Unfriended: Dark Web Review (2018)

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Unfriended: Dark Web

Directed by Stephen Susco

OTL Releasing/Blumhouse Tilt


Technology has become the new face of terror in the modern age and in the stand alone sequel “Unfriended: Dark Web” a group of friends find themselves ensared at the mercy of a murderous cabal.

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Removing the supernatural scares of the 2015 original, “Dark Web” instead options for fear in real time with flesh & bone beings engaged in monstrous acts that appear otherworldly but merely manipulate an interconnected Earth for inhumane efforts. Named after the actual seedy underbelly of the Internet, filled with hardcore sex, soft crush and vile acts too numerous to name, the focus here harkens back to the “torture porn” heyday of the mid 00s combined with that time periods other obsession, Asian horror obsessed with the evils inhabiting creature comforts.

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Mathias (Colin Woodell) is in desperate need for such an item when he swipes a laptop left for weeks in the lost & found of his coffee shop to complete an app that will help him better communicate with his hearing-impaired girlfriend. As he balances between trying to mend their relationship issues and his closest friends engaged in a weekly “game night” (the films working subtitle, though fitting was changed for obvious reasons) it quickly becomes apparent that the owner of the Macbook wants it back and is not above delving into the very depths of humanity to retrieve it. In fact, as the group discovers is his exact purpose as snuff videos take up the bulk of the hard drive space and an entire network of evil congregants eager for more (complete with some killer MS-DOS style graphics!)

For fans of the first film expecting ghastly spirits and jump scares galore (or even the smattering of social commentary) are going to be disappointed. While it starts off strong, it becomes almost immediately apparent that is going to play out as a thriller and not a genuine horror film. There’s nothing wrong with changing up the form (another Blumhouse sequel, “The Purge: Anarchy” is the most successful example in this subgenre) but this doesn’t feel like an all out siege; it’s more of a cat & mouse game without enough meat to warrant the chase with any ferocity. Its premise had potential but gets bogged down far too easily by its own bloated overreach. Even if one can suspend disbelief, with such minimal sets, basic imagery and intermittent action, the cast needs to sell it and unfortunately, fall short.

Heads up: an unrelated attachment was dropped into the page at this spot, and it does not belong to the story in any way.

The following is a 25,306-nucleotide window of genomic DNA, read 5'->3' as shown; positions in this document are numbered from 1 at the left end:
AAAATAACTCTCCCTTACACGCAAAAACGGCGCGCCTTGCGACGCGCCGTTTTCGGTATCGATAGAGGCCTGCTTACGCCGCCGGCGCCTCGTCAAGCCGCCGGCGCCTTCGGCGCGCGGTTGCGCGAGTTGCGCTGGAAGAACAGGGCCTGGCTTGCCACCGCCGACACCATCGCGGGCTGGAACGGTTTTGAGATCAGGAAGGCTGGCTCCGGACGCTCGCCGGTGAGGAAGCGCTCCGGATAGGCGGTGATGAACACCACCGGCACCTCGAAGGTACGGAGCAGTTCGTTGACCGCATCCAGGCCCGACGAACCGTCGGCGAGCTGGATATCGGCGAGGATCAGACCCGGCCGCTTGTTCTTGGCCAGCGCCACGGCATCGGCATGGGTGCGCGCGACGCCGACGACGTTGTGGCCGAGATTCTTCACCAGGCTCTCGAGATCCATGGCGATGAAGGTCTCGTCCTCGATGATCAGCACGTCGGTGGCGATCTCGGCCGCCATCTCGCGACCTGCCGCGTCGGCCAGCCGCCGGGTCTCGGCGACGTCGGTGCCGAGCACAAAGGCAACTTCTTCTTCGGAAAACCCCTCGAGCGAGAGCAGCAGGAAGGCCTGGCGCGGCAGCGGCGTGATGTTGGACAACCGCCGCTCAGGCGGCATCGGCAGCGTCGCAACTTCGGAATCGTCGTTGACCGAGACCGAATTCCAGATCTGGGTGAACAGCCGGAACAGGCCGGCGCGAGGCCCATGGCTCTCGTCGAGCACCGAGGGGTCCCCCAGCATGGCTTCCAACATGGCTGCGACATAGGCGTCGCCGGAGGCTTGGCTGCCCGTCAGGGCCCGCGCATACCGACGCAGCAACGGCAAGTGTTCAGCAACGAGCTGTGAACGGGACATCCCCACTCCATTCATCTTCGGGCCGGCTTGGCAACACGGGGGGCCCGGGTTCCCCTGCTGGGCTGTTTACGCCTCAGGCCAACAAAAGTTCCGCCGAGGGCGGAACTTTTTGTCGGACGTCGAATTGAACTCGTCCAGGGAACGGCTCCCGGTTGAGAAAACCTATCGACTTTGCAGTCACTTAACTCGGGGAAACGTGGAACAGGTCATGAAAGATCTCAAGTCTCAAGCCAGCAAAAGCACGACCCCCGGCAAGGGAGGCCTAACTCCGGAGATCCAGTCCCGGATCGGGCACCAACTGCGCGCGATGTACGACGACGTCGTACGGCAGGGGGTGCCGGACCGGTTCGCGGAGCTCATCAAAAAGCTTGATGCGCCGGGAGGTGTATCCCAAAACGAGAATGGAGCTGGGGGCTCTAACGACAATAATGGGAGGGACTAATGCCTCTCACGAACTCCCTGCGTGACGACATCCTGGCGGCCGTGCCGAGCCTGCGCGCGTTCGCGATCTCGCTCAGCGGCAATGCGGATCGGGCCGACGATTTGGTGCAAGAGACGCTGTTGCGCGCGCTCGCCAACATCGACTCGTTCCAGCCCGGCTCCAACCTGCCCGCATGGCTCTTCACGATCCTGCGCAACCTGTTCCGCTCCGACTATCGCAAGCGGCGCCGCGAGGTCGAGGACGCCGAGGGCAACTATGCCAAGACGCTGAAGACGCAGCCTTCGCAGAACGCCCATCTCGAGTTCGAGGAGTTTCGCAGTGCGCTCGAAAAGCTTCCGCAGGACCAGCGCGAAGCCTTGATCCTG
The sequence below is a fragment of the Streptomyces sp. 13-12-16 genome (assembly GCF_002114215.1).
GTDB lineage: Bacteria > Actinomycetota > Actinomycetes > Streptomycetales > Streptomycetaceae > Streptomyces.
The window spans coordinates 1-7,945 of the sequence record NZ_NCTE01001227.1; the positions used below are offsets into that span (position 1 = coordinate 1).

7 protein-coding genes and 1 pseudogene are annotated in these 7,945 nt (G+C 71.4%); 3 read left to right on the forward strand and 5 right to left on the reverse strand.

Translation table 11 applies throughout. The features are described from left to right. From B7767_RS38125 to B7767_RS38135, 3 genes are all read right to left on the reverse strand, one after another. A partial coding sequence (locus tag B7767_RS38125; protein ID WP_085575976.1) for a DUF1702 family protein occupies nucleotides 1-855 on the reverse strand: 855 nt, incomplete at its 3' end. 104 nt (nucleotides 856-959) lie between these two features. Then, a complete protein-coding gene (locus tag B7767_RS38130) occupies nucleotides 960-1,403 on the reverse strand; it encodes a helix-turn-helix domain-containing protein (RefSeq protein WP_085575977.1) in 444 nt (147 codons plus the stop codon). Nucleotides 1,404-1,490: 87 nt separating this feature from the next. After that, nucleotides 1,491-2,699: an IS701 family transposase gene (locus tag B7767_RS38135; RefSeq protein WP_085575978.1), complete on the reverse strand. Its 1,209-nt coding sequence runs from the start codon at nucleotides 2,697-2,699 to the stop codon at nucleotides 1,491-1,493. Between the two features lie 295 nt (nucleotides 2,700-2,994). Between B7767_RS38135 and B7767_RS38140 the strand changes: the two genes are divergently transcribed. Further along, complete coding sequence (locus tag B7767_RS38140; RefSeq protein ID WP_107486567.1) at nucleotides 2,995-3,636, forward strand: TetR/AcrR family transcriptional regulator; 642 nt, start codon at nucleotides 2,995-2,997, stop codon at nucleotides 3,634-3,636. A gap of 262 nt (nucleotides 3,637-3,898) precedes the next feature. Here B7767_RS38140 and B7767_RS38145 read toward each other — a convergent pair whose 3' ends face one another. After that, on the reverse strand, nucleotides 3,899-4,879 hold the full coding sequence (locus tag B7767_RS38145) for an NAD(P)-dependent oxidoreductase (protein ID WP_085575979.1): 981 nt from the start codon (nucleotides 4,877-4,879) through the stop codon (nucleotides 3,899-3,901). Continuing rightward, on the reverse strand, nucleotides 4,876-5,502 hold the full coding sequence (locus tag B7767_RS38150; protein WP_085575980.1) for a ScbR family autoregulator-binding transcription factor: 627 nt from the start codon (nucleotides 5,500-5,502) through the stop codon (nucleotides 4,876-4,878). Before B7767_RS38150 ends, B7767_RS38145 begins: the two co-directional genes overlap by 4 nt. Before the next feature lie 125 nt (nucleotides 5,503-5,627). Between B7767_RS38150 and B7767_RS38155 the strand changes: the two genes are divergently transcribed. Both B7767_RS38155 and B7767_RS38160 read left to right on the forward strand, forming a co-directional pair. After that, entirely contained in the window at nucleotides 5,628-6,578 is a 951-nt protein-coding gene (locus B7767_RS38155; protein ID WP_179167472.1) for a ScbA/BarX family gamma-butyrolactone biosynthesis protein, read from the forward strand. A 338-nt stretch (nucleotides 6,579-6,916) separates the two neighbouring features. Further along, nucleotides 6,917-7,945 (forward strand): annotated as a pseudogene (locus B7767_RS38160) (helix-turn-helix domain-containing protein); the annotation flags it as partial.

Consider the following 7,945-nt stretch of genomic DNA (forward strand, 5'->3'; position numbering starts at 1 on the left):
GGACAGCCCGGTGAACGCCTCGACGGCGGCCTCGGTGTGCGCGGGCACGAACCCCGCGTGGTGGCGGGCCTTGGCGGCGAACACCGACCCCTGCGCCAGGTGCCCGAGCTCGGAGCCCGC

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Colin Woodell (“Unsane”) is the only remotely convincing character and while he is largely a generic, stock composite, he still manages to bring a genuine sense of urgency, anger and power to the role. Towards the end of the film (and prominently featured on the promotional materials) are his strained, bloodshot, tear filled eyes that had such intensity been maintained once the noose started swinging might have saved this one from the cinematic gallows.

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Conspiracy theorist AJ (Conner Del Rio) is excellent as the comedic relief but other characters are forgettable and the most glaring instance is Serena (Rebecca Rittenhouse) whose simply not convincing when things take a sharp downturn and her outbursts of anger & anguish are almost laughable while her other half Nari (the incredible Betty Gabriel, my personal favorite performer in “Get Out”) deserves better than a throwaway role like this.

“Hostel” is a pronounced influence here (I practically expected the Elite Hunting Club tattoo to make an appearance in blurry, brutal snuff video) but the deaths are not nearly as fun or gory as the initial offering, which is surprising seeing as this is rated R and comes across like a hard PG-13 at best.

Not going to say you’ll want to block this one immediately from your summer screening schedule (and with two different endings being released to theaters, there’s finally a horror film taking advantage of MCU type stinger appeal) it’s worth checking out for found footage fans and Blumhouse devotees but make sure that if you’re going to get caught in the dark web, it’s at matinee prices.

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